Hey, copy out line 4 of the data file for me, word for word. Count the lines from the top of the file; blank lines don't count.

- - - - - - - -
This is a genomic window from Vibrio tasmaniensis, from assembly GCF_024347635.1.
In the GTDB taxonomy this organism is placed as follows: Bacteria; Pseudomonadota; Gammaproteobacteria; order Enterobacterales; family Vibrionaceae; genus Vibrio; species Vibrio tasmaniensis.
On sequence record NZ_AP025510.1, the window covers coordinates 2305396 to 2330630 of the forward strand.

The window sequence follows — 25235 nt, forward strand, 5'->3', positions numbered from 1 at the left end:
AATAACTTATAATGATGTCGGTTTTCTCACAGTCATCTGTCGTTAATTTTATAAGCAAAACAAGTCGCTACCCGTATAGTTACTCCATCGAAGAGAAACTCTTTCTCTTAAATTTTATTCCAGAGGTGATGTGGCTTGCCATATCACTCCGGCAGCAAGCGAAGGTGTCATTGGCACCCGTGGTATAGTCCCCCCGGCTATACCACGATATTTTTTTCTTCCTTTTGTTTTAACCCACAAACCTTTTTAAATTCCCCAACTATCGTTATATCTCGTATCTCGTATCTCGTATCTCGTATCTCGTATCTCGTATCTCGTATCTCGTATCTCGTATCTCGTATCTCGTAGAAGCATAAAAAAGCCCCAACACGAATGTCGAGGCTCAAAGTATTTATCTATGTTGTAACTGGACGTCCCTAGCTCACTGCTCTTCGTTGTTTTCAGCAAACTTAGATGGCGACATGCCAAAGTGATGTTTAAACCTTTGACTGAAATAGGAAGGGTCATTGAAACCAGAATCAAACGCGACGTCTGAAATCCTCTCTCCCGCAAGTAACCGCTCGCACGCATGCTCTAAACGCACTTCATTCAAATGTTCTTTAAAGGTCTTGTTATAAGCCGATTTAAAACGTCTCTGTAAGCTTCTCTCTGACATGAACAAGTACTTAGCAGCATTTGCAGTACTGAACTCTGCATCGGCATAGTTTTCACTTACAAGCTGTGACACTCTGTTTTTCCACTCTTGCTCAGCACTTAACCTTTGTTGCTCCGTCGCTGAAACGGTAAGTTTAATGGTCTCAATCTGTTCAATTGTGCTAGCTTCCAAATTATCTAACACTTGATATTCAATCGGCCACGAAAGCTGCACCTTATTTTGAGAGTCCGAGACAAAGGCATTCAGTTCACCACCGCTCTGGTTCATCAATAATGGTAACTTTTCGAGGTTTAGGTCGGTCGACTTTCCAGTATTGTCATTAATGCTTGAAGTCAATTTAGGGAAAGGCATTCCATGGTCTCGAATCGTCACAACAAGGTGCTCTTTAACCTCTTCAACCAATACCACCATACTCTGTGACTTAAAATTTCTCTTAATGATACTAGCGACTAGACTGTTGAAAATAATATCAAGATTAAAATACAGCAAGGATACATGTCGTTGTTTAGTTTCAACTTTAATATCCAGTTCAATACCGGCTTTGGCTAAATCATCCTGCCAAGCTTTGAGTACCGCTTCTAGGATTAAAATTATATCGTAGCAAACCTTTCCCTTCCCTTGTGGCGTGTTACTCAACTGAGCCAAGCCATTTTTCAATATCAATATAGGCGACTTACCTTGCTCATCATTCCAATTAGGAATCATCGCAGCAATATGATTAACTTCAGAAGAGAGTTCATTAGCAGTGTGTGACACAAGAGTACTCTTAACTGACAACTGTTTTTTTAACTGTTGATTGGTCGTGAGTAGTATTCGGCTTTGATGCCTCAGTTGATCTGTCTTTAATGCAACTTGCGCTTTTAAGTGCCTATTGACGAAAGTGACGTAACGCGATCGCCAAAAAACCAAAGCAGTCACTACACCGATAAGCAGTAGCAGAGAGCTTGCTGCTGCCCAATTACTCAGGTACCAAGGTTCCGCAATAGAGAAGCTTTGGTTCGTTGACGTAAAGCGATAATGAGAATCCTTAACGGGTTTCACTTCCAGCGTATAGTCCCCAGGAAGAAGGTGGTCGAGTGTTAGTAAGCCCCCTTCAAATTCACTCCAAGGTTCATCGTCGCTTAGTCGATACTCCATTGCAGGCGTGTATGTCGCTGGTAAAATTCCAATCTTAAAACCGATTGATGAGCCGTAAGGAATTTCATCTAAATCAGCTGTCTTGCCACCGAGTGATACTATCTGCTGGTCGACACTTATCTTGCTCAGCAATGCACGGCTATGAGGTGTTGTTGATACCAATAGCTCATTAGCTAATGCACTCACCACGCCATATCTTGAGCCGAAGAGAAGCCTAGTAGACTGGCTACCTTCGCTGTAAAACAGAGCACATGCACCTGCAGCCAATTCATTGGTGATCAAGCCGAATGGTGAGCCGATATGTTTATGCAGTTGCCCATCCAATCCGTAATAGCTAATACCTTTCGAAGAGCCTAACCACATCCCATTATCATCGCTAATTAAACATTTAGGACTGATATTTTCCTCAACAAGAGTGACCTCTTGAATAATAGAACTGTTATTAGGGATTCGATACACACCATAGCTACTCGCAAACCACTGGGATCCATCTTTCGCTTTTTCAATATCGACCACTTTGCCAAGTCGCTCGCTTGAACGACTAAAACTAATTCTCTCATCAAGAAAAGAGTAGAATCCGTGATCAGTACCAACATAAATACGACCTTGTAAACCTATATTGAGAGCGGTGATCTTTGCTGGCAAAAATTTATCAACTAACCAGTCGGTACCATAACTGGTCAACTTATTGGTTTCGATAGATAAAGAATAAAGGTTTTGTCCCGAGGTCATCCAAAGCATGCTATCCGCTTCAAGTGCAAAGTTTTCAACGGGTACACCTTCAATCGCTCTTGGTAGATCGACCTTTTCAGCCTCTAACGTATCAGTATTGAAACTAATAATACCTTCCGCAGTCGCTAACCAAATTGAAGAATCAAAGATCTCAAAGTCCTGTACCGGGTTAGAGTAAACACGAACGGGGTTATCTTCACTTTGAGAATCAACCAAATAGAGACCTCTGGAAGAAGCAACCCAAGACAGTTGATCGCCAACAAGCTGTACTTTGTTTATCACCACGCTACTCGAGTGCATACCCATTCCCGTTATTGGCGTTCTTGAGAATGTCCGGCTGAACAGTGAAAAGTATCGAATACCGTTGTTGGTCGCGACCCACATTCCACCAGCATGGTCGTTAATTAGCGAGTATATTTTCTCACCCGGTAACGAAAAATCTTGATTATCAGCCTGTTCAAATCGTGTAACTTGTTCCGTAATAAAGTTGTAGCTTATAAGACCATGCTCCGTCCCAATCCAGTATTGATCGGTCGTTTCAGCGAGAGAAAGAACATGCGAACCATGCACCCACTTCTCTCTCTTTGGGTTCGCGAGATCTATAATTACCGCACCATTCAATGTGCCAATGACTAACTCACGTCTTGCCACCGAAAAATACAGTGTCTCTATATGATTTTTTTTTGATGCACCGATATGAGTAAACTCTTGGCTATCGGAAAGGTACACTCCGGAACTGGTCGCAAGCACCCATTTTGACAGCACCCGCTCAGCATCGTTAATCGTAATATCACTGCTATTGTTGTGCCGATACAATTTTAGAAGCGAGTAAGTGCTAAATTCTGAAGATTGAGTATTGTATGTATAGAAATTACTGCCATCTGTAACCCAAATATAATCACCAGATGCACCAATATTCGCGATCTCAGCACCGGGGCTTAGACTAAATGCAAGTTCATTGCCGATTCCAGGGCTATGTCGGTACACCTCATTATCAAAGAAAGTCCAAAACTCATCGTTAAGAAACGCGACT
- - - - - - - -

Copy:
The window sequence follows — 25235 nt, forward strand, 5'->3', positions numbered from 1 at the left end: